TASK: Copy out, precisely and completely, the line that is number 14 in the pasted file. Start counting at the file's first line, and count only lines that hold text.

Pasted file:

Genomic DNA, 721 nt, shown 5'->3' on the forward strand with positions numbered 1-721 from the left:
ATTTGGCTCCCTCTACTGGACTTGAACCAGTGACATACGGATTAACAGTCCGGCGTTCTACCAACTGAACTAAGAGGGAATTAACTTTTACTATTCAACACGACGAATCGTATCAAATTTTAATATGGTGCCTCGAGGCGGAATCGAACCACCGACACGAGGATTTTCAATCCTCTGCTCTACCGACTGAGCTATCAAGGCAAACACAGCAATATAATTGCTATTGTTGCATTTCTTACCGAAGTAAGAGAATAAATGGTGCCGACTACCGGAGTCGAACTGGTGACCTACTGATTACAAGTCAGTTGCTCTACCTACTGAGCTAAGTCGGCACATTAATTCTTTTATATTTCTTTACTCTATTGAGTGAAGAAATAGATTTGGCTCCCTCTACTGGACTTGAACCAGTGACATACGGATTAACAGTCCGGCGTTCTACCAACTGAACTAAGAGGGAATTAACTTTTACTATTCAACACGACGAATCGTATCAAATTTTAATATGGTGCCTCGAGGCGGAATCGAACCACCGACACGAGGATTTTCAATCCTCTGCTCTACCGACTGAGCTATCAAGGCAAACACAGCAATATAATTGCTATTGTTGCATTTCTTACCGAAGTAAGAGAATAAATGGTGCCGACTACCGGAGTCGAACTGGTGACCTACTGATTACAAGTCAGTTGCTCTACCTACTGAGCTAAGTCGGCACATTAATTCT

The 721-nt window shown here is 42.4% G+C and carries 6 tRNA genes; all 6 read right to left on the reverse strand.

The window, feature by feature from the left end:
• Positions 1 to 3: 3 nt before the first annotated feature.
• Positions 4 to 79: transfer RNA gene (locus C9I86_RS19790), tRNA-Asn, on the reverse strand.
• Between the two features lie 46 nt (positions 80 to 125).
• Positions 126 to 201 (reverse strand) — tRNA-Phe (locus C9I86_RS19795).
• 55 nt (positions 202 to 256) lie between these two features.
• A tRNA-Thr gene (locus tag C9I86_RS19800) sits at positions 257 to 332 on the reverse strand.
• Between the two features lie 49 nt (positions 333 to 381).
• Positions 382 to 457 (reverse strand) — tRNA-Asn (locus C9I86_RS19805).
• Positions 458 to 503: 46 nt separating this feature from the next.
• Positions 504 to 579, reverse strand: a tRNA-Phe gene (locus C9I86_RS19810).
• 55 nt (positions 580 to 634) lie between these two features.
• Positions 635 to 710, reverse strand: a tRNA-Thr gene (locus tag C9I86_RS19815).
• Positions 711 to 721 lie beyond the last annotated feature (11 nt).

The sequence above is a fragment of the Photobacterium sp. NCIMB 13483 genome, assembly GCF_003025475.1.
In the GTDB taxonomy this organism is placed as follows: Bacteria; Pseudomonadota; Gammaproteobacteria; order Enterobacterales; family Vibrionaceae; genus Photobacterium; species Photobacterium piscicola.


• Positions 504 to 579, reverse strand: a tRNA-Phe gene (locus C9I86_RS19810).